Expanding Leadership Perceptions

by taking liberties with cluster analysis

We’ve all heard “what got you here won’t get you there”, yet we still tend to lean heavily on our trusted strengths and strategies when stretching for something new.  Sometimes that works, but often it doesn’t because what we’re aspiring to requires a different skill set. 
 
Consider a fantastic individual contributor who’s valued for his attention to detail.  That may be important in the current position, but is it a priority for the next?  That more advanced role probably relies on different skills such as conveying vision, meeting budgets and/or managing conflict.  Not only does the employee need to know what the decision-makers will be looking for, he also needs to know how he is perceived relative to those skill/experience requirements.  When trying to launch a transition, evolve your leadership or develop an employee, these two questions are good starting points: 

1. What are the critical skills, abilities and qualities required?
2. How am I perceived relative to those crucial factors?
 

To help clients prepare and position for their next role, I created a tool that (very) loosely links the above idea with cluster analysis.  This statistical technique groups similar data points into discrete categories to aid in analysis.  Don’t let the thought of stats stop you; this tool is elegant in its simplicity.   Imagine what you do and say as a stream of data points flowing into your environment and available for assessment by your boss, colleagues and customers.  Over time, these people will frequently experience related data items and this group of similar impressions forms a cluster.  For example, every time you close a deal or hit a revenue goal, you’re adding another ping of data to your “meets targets” cluster.  As this cluster develops significant mass, this trait becomes one of the things you are known for.  Clusters can represent both desirable and undesirable traits.  The collection of all your clusters presents a composite of your current leadership style. 
 
Cluster analysis is not a perfect metaphor and I apologize to those of you that find this confusing (or possibly offensive).  Several clients, however, have thought it useful for highlighting areas of focus and tracking progress, so I’m passing it along.  Here’s how you create your Leadership Cluster Analysis:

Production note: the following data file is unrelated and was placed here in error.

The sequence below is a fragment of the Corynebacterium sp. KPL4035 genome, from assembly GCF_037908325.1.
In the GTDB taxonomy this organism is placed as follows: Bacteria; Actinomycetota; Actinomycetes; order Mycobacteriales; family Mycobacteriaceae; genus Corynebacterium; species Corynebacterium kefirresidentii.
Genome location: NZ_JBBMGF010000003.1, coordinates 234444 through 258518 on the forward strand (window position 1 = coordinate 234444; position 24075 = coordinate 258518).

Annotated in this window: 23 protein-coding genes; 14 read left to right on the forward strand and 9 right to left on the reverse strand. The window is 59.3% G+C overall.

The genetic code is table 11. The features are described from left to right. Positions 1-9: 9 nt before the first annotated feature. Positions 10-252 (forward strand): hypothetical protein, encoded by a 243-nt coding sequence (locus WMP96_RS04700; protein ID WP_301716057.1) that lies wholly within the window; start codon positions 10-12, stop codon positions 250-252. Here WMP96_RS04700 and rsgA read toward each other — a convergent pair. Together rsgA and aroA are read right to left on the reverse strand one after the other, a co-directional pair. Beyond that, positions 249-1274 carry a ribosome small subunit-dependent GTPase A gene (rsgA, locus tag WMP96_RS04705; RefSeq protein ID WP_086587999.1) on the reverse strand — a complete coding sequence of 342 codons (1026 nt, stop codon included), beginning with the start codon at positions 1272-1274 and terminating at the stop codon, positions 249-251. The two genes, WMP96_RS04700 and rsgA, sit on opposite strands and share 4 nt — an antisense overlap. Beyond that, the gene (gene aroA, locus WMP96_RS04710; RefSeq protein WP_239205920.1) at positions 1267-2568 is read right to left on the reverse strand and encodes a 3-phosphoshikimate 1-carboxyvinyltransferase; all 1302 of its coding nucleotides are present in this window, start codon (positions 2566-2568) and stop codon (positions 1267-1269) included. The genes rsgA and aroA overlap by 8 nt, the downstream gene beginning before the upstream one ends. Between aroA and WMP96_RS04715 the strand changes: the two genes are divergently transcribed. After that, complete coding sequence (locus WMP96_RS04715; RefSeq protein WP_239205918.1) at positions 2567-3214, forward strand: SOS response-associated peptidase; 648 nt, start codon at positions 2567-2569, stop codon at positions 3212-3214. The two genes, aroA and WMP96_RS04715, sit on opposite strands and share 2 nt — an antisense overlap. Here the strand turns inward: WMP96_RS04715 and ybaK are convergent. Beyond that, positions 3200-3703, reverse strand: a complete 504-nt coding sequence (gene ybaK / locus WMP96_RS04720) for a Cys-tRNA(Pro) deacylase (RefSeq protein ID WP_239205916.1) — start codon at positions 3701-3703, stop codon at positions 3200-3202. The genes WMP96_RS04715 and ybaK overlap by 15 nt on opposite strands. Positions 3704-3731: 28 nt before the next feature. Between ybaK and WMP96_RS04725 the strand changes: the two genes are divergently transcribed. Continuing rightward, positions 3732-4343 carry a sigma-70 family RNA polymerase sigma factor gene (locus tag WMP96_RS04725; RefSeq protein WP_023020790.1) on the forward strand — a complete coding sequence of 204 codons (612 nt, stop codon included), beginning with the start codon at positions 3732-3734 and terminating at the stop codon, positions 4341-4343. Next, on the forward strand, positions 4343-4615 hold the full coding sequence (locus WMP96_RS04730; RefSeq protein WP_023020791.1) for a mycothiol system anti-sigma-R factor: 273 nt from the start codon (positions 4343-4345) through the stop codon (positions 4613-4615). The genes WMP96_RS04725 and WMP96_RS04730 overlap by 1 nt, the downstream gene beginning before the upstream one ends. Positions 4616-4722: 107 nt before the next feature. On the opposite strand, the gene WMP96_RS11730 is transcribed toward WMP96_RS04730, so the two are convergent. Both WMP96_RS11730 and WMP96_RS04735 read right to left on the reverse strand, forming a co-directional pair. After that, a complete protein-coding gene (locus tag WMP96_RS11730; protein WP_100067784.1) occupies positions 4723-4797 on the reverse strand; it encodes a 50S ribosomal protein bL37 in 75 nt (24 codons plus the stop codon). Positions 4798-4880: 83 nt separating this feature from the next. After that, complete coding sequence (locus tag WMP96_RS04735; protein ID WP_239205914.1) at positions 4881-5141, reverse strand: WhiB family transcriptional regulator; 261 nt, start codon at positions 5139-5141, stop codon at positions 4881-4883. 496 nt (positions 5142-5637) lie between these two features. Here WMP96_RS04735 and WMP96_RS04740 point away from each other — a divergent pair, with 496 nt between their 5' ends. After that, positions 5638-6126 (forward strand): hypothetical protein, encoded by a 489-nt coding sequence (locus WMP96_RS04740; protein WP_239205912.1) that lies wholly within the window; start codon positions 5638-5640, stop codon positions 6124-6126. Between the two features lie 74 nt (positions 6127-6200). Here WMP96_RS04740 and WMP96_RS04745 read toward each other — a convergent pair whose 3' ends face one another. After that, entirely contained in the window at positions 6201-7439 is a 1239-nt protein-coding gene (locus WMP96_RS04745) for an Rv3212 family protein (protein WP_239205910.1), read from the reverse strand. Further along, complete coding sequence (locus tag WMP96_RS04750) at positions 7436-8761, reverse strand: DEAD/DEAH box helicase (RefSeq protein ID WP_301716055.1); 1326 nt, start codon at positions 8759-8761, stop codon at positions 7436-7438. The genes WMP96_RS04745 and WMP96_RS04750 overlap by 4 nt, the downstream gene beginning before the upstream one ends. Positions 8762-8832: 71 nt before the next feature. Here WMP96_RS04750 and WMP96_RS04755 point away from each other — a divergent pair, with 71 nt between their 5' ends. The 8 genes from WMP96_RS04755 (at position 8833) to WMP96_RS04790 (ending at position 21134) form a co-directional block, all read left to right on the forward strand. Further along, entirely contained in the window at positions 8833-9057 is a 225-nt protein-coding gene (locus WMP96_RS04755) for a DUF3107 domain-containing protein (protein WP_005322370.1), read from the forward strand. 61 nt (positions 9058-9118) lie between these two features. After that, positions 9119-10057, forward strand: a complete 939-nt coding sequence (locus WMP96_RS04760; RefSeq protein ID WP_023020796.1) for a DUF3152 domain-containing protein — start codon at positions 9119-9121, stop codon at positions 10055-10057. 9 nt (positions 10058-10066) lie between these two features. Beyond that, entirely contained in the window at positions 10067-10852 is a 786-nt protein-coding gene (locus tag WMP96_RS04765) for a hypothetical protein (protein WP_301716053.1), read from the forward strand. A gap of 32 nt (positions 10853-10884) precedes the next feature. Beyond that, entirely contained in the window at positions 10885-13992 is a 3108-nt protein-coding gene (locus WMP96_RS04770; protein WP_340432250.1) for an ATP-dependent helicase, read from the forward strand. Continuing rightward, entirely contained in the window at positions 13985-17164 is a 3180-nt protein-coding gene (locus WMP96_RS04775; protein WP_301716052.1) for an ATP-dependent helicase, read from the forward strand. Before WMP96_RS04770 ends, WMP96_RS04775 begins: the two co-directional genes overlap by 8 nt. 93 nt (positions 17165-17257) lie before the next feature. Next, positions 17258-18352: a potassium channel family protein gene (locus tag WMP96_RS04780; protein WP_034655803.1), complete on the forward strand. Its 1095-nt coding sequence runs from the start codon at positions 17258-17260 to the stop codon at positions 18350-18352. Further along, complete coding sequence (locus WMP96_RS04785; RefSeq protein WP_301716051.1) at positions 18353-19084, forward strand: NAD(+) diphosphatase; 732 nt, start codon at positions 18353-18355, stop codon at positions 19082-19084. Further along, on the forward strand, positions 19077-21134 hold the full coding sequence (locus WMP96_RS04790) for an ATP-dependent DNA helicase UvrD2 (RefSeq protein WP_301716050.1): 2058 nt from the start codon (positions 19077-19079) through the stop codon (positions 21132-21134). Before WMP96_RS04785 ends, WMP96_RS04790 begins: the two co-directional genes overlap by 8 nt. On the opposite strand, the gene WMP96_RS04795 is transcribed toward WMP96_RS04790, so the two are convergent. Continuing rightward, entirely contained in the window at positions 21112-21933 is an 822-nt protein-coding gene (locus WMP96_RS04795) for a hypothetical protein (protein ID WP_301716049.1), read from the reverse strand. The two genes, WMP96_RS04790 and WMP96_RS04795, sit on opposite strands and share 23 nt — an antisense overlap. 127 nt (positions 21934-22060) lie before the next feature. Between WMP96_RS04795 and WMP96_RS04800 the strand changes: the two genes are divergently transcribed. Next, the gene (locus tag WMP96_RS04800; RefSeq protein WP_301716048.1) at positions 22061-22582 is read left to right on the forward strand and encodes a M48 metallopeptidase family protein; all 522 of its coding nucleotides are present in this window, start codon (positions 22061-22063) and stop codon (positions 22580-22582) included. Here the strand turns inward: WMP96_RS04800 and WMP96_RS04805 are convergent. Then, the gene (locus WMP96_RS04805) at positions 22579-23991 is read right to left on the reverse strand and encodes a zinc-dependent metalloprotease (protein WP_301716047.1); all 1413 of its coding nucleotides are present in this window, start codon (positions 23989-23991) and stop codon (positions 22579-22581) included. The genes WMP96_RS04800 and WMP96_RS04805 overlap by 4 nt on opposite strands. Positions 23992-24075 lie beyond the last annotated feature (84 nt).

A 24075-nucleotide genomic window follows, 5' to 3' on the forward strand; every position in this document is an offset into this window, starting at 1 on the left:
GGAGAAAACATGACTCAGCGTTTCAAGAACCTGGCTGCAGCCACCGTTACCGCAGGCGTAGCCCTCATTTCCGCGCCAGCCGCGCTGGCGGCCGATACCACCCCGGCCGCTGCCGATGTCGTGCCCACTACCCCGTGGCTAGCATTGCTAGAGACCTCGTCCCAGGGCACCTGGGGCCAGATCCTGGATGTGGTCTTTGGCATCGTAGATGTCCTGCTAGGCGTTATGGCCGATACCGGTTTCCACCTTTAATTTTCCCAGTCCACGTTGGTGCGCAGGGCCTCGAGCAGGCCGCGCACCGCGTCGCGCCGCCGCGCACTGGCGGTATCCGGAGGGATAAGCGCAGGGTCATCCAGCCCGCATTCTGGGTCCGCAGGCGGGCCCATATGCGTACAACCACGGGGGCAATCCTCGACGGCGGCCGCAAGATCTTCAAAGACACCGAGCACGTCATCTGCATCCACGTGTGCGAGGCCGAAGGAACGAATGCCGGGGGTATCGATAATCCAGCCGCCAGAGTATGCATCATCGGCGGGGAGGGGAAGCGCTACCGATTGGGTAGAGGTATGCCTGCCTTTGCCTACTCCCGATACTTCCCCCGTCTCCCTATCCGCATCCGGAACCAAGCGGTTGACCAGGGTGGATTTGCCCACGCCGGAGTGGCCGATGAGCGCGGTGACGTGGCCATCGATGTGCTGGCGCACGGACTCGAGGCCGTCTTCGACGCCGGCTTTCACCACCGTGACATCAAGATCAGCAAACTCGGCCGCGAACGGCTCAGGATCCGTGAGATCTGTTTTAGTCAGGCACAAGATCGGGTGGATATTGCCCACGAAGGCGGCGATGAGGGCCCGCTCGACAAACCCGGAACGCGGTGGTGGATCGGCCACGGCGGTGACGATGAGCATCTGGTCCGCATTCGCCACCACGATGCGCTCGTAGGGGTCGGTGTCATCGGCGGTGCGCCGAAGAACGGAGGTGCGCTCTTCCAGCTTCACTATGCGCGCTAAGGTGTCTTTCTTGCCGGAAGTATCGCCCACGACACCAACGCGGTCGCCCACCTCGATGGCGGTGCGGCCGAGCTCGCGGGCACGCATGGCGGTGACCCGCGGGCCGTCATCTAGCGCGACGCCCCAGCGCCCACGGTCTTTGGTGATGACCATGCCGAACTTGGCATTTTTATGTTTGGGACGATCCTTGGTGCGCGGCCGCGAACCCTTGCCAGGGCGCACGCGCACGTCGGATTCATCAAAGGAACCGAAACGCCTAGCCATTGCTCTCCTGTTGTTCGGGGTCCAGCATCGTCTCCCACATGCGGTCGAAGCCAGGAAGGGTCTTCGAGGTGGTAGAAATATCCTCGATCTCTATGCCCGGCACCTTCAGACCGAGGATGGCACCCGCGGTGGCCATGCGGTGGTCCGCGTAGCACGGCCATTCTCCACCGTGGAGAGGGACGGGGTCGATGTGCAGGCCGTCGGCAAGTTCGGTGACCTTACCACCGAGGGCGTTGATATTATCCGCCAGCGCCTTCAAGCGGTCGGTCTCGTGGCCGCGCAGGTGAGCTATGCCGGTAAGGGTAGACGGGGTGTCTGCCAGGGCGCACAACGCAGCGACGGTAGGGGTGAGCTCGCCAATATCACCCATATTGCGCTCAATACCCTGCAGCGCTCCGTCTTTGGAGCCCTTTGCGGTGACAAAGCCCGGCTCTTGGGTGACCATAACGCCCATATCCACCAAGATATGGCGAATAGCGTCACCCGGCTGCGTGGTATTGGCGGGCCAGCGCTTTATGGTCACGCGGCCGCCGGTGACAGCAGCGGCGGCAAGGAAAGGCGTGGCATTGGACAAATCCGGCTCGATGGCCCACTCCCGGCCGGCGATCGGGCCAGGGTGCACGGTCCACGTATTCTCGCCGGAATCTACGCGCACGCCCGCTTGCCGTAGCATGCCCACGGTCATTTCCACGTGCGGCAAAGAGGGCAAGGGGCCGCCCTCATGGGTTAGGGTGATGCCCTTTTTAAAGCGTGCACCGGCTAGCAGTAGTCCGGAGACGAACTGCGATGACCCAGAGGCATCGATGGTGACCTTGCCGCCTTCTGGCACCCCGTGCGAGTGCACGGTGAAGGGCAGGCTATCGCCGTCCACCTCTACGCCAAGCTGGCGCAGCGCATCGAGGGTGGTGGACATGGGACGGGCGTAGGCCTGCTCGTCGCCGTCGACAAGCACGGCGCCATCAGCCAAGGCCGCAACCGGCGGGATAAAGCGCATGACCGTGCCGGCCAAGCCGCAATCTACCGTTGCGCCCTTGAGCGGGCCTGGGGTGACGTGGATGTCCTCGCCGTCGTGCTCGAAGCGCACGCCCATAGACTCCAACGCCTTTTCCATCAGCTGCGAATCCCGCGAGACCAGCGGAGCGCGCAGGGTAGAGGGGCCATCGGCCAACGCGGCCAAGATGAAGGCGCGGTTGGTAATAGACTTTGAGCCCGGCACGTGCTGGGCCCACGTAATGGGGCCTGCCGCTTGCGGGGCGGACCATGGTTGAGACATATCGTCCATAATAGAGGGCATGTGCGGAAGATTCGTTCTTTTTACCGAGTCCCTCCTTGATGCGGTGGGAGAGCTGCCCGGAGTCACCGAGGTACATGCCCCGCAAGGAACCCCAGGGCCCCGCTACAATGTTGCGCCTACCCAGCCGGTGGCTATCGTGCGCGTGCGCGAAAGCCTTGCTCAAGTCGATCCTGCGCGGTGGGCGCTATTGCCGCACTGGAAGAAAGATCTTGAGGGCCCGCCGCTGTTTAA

1.  Identify Current Clusters Jot down the various categories for which you are known.  In other words, what opinions are others forming by the repetition of what you do and say?  Here’s a simplified example:

cluster 2

 

2.  Incorporate New Clusters As you anticipate your desired career path, what skills, abilities and personal qualities will be advantageous?  Consider things you already do well that will carry forward as well as new, mandatory requirements for your next position.  Demonstrating strength in the core competencies of your current position casts a positive glow, which makes it easier to be noticed, but also only confirms that this role is a good fit.  It doesn’t mean you will be perceived as ready for the next step.
 
To be considered a viable candidate, others will need to see how you fit with the requirements of that next position.  How do you know what these are?  Read the job description, speak with the hiring manager, observe the traits of successful people in that role, and mine your own performance reviews for clues.  Now, add these to your Leadership Cluster Analysis:

cluster 3
3.  Shift Perceptions Through Focused Activities Now the fun starts as you define the desired “clusters”, start to populate them with “data” through your actions, and ultimately become associated with these characteristics as well!  (At the same time, look for ways to depopulate undesirable clusters.) This step requires strategizing to create options; it may be useful to have your boss, mentor, coach or experienced colleague help.  
 
Consider activities that boost your expertise in these areas and make it visible to others.  For example, attend a course/read a book on strategic planning and then present an overview to the team, or volunteer for a companywide initiative that will build new experience and greater visibility.  One client, who had never managed people, volunteered to run the organization’s major philanthropic activity involving the coordination of numerous volunteers.  This success enabled others to see her potential and support her bid for a managerial position.  Sometimes reinforcing a cluster is just a matter of tweaking how you express yourself, using language and tone to change perceptions.
 
As you move through your day, keep your Leadership Cluster Analysis handy.  Every time you do or say something that provides another data point, mark it down.  To get things really moving, challenge yourself to earn a certain number of data points within a certain timeframe.  You’ll be surprised at how many opportunities there are once you get the hang of it, and your Leadership Cluster Analysis will start to shift:


cluster 4

Recognize that this is not an overnight process, it takes time to catch people’s attention and build trust in the trend they see forming.  This diligence, however, yields another reward; people recognize the courage, commitment and openness required for creating such a shift and those characteristics become valued clusters in your profile as well.

*Originally published January 2009 in Jump In newsletter.  ©Insight Edge, 2009

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